The government does not support this amendment. We discussed it during the debate in the committee stage for some time yesterday. The government absolutely recognises that foreign investment must be in our national interest. Foreign investment is a vital source of funds to maintain and enhance Australia's infrastructure networks—our assets. Investment in critical assets, however, must not be contrary to the national interest.
I can confirm to the chamber again that the Port of Darwin arrangement was not covered by the foreign investment regime in 2015. But, given the changes that have been made since 2015 by this government, similar leasing and acquisition proposals would now be covered and would require a formal FIRB process going forward. The Prime Minister repeated in June of this year, during the announcement of the upcoming foreign investment reforms:
The Darwin Port was not sold with the approval or authority of the Commonwealth Government. It was not. At that time, sales of assets by Territory governments, state governments, did not require and did not call in the authority of the Foreign Investment Review Board or the Treasurer. As a result of that, I engaged with all the states and territories and had the rules changed and that came into effect in March of 2016.
As the Prime Minister has said, the lease decision wasn't solely on the basis of the decision of the Northern Territory government. Of course, that decision could only be explained by the Northern Territory government of the time.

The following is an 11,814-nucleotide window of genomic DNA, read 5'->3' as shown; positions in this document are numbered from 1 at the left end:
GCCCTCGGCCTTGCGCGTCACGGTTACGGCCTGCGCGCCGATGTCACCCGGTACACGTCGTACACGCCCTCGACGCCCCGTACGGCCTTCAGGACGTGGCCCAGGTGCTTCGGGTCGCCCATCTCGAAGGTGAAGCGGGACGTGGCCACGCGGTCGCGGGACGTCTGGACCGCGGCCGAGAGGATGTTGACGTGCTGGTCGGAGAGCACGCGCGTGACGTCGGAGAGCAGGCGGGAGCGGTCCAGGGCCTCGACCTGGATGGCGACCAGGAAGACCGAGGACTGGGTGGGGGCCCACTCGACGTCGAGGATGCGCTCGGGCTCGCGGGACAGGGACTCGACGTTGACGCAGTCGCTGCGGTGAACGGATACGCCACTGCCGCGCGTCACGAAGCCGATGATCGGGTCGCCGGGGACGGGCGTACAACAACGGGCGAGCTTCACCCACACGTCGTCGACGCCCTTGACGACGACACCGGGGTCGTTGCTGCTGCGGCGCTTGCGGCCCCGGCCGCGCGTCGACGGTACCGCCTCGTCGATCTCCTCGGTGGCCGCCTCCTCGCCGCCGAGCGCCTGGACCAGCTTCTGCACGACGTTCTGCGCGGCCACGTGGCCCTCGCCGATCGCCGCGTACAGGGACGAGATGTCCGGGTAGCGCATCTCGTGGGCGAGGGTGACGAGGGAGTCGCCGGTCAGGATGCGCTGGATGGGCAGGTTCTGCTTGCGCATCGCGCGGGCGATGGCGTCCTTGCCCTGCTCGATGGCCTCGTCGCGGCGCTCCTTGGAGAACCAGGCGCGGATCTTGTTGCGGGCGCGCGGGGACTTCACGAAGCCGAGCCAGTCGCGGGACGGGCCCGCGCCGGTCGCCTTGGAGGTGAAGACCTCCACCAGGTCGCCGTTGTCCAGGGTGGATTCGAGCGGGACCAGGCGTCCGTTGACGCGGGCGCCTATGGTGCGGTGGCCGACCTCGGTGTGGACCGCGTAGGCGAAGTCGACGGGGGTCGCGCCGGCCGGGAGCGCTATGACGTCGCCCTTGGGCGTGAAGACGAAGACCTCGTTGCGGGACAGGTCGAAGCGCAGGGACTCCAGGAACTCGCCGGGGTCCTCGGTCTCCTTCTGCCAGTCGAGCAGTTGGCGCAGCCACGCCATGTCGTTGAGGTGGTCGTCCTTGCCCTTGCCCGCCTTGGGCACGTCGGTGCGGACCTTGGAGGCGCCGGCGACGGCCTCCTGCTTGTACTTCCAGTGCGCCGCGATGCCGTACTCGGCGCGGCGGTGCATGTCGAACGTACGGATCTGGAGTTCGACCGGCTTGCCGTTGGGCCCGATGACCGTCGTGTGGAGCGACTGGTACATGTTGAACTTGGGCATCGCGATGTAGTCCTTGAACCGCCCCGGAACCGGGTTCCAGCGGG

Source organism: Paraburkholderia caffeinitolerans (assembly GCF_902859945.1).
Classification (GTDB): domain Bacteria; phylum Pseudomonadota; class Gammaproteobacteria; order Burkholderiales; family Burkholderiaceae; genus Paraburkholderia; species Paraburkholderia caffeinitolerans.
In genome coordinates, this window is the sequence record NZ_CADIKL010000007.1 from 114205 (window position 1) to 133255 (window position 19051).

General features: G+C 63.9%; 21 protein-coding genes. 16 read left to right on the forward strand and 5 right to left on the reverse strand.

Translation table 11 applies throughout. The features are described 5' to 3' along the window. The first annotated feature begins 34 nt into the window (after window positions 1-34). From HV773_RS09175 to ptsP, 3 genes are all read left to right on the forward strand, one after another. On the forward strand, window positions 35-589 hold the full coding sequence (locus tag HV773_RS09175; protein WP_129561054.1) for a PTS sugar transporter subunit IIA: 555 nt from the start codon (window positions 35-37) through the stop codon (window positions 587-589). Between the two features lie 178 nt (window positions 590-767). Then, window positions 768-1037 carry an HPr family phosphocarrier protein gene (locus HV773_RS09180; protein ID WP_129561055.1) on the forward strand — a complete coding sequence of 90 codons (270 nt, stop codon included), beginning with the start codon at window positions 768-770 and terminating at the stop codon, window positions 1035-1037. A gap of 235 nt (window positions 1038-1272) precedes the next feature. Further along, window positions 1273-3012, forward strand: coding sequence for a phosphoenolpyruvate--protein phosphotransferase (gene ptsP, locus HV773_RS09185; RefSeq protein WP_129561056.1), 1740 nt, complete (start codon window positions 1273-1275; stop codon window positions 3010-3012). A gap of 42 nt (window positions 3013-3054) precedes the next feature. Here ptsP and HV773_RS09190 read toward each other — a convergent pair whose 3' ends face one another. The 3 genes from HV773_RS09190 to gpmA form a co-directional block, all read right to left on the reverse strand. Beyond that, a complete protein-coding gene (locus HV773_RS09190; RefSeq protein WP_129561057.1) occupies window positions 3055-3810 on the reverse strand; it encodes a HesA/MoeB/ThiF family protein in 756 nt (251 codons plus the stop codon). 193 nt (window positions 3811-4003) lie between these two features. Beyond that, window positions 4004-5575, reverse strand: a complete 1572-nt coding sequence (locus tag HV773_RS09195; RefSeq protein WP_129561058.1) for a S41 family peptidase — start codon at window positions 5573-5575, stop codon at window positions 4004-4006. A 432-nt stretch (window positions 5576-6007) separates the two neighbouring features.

The issues in the system that that sale identified were addressed by our government—indeed, by the Prime Minister when he was Treasurer. In March 2016, the then Treasurer added those additional safeguards to Australia's foreign investment framework. Working with the states and territories, the government amended the Foreign Acquisitions and Takeovers Regulations so that the FIRB would assess the sale of critical state owned infrastructure assets to private foreign investors. In addition, in 2017 the government established the Critical Infrastructure Centre. The centre provides coordinated and comprehensive assessments of national security risks to critical infrastructure in the ports, water, electricity, gas and telecommunications sectors. The centre is also responsible for the administration of the security of the Security of Critical Infrastructure Act 2018. That act also established a critical infrastructure assets register, a ministerial last-resort directions power to manage the risks to water, electricity, gas and port assets. These legislative measures must ensure that the government knows who owns and operates our most critical assets and is able to mitigate any identified national security risks. Of course, departments coordinate on this basis: they bring matters of concern to the attention of the Treasurer, who then consults across government, including with my department and, where necessary and appropriate, with the foreign minister on the ramifications for the national security risks identified.
The previous reforms which have been made by the coalition government will both complement and be added to by the comprehensive reforms to the foreign investment review framework, introduced to parliament by the government in October of this year. These are reforms which also address national security risks, including those related to critical infrastructure. They strengthen the existing system, particularly as it relates to compliance by foreign investments.
So I assure the Senate that the government takes these issues very seriously. We will always act in the national interest, as clearly shown by the development of this foreign relations bill, which will necessarily address a separate, but just as important, gap in our overall system.